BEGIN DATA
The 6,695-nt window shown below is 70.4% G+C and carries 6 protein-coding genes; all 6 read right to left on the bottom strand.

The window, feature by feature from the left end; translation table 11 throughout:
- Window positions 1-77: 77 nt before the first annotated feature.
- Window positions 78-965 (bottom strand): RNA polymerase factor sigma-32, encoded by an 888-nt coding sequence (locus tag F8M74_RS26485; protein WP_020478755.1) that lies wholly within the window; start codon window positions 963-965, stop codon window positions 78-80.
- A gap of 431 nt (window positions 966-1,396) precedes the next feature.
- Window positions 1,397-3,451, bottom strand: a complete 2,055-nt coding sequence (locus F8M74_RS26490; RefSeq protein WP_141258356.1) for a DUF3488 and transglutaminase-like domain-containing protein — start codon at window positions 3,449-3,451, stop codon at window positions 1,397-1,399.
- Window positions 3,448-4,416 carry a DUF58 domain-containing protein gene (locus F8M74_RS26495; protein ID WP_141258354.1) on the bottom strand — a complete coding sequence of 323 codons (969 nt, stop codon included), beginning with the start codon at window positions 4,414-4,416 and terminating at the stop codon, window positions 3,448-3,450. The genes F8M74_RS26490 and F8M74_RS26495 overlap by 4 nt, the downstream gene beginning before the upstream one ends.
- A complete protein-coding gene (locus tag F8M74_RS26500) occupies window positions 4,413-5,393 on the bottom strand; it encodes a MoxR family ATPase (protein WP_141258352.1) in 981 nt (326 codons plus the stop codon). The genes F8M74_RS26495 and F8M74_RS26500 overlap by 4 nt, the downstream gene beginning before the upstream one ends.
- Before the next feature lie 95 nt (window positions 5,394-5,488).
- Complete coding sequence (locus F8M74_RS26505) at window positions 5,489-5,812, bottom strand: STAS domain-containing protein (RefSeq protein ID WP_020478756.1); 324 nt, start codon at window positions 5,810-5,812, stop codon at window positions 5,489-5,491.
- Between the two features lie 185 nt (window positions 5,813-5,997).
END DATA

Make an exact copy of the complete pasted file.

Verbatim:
The 6,695-nt window shown below is 70.4% G+C and carries 6 protein-coding genes; all 6 read right to left on the bottom strand.

The window, feature by feature from the left end; translation table 11 throughout:
- Window positions 1-77: 77 nt before the first annotated feature.
- Window positions 78-965 (bottom strand): RNA polymerase factor sigma-32, encoded by an 888-nt coding sequence (locus tag F8M74_RS26485; protein WP_020478755.1) that lies wholly within the window; start codon window positions 963-965, stop codon window positions 78-80.
- A gap of 431 nt (window positions 966-1,396) precedes the next feature.
- Window positions 1,397-3,451, bottom strand: a complete 2,055-nt coding sequence (locus F8M74_RS26490; RefSeq protein WP_141258356.1) for a DUF3488 and transglutaminase-like domain-containing protein — start codon at window positions 3,449-3,451, stop codon at window positions 1,397-1,399.
- Window positions 3,448-4,416 carry a DUF58 domain-containing protein gene (locus F8M74_RS26495; protein ID WP_141258354.1) on the bottom strand — a complete coding sequence of 323 codons (969 nt, stop codon included), beginning with the start codon at window positions 4,414-4,416 and terminating at the stop codon, window positions 3,448-3,450. The genes F8M74_RS26490 and F8M74_RS26495 overlap by 4 nt, the downstream gene beginning before the upstream one ends.
- A complete protein-coding gene (locus tag F8M74_RS26500) occupies window positions 4,413-5,393 on the bottom strand; it encodes a MoxR family ATPase (protein WP_141258352.1) in 981 nt (326 codons plus the stop codon). The genes F8M74_RS26495 and F8M74_RS26500 overlap by 4 nt, the downstream gene beginning before the upstream one ends.
- Before the next feature lie 95 nt (window positions 5,394-5,488).
- Complete coding sequence (locus F8M74_RS26505) at window positions 5,489-5,812, bottom strand: STAS domain-containing protein (RefSeq protein ID WP_020478756.1); 324 nt, start codon at window positions 5,810-5,812, stop codon at window positions 5,489-5,491.
- Between the two features lie 185 nt (window positions 5,813-5,997).